The blue-green vegetable with a flowering head and a savoury taste
Broccoli is tasty, a versatile recipe ingredient, and full of nutritious value. It’s worth taking a closer look at the typically dark-green and leafy vegetable.
Like its relative, cauliflower, it’s been a staple in most kitchens for a long time. That’s a good thing because broccoli, which is part of the cabbage family, is in no way lacking when compared with other vegetables. It has a hearty taste, plenty of nutritional value, and can be added to countless dishes. What’s more, the popular vegetable is also easy to digest and has few calories.
Unlike other cabbage varieties, it isn’t broccoli’s leaves that are eaten, but rather its flowers. Usually, these are cut from its stalks as small florets. This isn’t strictly necessary, though, because even the stalk itself is edible. Incidentally, besides the dark green kind that is often available, broccoli also comes in white, yellow, and purple.
|Calories||30 kcal per 100g|
|Nutrients||2.3g carbohydrate, 290g fibre, 0.4g fat, 290g protein per 100g|
|Season||mid-May to mid-November|
|Shelf life||2 days (somewhat longer if packed in foil)|
Broccoli has a slightly peppery and hearty flavour, though it is not so intense that it masks other flavours. For this reason, it fits well with an impressive number of other vegetables, in addition to various types of meat and fish. The flavour of broccoli is in fact more reminiscent of asparagus than cabbage. Its delicate taste can be emphasised with a dash of lemon juice and a knob of butter, but try not to smother it in too many spices. A pinch of salt and nutmeg is beneficial, however, and roasted almond flakes are always a great way to improve the taste.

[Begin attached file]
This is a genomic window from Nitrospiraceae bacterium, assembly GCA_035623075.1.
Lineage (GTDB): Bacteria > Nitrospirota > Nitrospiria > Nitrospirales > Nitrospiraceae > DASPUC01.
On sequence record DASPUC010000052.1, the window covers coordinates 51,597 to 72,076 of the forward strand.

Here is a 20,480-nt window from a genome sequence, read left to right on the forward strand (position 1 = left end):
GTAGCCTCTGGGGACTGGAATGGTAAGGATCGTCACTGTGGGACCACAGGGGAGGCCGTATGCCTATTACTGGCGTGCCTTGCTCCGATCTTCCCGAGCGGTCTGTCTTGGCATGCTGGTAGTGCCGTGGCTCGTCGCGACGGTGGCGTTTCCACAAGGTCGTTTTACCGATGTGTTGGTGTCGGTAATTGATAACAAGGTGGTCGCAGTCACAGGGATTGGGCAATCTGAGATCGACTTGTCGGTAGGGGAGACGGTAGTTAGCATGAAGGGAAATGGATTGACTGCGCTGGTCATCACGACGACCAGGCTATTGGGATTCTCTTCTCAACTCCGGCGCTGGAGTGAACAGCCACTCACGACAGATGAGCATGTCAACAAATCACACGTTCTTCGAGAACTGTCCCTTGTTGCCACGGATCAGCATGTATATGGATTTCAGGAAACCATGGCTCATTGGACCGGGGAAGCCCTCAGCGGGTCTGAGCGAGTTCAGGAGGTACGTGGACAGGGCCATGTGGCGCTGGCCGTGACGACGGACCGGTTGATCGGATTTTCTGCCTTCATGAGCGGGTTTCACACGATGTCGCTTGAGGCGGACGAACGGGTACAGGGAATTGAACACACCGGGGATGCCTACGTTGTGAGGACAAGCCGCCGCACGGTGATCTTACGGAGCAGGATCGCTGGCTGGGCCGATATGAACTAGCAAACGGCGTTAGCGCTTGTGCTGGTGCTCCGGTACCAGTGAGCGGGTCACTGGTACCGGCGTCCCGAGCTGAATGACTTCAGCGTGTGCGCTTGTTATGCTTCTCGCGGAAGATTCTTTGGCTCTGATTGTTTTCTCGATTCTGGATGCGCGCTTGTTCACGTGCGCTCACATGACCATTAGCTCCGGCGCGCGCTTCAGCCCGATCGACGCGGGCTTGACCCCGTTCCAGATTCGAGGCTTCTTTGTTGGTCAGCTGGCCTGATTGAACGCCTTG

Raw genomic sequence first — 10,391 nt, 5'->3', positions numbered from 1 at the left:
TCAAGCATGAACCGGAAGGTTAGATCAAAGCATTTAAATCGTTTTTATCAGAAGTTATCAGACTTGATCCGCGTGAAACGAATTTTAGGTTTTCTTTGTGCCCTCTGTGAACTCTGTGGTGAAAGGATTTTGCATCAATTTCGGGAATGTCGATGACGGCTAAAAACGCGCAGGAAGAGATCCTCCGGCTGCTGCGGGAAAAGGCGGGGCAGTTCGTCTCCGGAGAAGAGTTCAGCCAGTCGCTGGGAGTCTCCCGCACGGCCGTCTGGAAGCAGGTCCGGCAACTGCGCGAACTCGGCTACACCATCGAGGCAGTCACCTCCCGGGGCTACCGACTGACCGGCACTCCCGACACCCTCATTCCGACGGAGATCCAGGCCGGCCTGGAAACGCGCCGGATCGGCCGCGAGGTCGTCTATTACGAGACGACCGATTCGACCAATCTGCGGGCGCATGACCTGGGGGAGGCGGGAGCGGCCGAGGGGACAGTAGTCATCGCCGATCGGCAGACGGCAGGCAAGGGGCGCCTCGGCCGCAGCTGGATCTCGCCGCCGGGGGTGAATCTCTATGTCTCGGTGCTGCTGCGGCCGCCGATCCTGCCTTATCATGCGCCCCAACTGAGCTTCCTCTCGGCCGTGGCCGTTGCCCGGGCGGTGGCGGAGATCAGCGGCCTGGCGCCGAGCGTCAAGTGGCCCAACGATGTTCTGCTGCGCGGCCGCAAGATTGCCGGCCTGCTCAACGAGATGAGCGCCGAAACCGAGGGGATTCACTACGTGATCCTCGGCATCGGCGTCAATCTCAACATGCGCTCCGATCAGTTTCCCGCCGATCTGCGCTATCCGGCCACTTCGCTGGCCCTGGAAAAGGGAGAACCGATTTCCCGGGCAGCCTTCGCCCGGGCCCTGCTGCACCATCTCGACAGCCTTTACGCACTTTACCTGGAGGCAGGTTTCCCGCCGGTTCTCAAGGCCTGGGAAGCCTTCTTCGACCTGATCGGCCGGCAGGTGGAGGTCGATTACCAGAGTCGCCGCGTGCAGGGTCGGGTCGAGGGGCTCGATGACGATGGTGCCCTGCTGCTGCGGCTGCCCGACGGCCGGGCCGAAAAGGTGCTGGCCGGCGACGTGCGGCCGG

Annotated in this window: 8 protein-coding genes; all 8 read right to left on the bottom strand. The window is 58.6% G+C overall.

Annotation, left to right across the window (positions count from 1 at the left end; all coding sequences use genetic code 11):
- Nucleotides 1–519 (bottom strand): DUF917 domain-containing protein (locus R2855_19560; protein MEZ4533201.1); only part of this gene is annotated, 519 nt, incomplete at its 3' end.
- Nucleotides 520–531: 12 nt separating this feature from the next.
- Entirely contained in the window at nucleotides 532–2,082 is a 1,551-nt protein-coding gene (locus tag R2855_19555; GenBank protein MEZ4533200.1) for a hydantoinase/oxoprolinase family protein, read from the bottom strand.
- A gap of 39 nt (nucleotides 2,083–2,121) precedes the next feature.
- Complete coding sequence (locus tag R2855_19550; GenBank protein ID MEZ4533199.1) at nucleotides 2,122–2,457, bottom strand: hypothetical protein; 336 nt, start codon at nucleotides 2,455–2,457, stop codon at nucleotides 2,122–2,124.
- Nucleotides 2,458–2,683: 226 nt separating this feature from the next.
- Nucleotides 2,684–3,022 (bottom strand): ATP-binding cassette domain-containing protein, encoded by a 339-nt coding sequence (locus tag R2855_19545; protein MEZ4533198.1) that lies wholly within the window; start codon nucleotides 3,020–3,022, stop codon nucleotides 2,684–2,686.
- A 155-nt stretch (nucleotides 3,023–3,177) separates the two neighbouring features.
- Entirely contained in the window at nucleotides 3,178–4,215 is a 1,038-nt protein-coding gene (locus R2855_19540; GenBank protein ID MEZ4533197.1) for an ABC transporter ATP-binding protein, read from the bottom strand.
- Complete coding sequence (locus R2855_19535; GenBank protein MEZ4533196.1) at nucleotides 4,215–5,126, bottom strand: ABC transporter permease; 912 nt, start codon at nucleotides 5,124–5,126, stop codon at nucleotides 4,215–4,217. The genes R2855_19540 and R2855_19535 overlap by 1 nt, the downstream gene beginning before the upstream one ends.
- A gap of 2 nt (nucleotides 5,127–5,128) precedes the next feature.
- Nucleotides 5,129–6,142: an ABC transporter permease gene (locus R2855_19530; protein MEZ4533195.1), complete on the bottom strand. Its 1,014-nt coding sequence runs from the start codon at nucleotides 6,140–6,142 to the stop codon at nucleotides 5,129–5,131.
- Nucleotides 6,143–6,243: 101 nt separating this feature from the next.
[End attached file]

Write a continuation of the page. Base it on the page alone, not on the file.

Apart from its delicious flavour and green freshness, broccoli’s nutritional value is outstanding. Vitamin C and beta-carotene, a precursor of vitamin A, are especially well-represented. Those looking to get the most value out of broccoli should be sure to cook broccoli fairly briefly, or even eat it raw every once in a while.
Asia Minor is likely broccoli’s region of origin, but the first European country in which it became indigenous is Italy. This explains why it was known as the “Italian asparagus” when it was first introduced to England. Today, the green vegetable grows worldwide; even in Switzerland, it is available from early summer to autumn – thanks to its local harvest.
Fresh broccoli can be recognised by its rich green colour and its closed flower buds. If the buds have opened and the vegetable has turned slightly yellow, avoid it. At that point, it has lost a lot of its flavour and will have begun to turn woody in texture. Unlike other cabbage varieties, such as red cabbage, broccoli does not have a long shelf life and should be eaten as soon as possible.
Broccoli essentially only needs to be washed and, if needed, cut into smaller pieces. After that, you can braise, steam, blanch, or cook it any way you like depending on your preferences. However, you can also leave it raw and use it in salads, for example. A brief four to eight minutes will suffice for cooking the florets, and it only takes twelve to fifteen minutes to cook the whole vegetable.
The florets are probably the most popular part of the broccoli plant, but the stalks are just as delicious. They can be easily peeled, sliced, and then cooked in boiling, salted water for a little over ten minutes. The stalks can then be served just like that or prepared further, the same way the florets are prepared.
By the way, once purchased, broccoli keeps longer when it is cleaned, chopped up, blanched, and frozen. This way, it can be stored in the freezer for several months and portioned out as an ingredient in vegetable curries, casseroles, or soups – a quick and easy way to enrich many dishes with this tasty, verdant vegetable.
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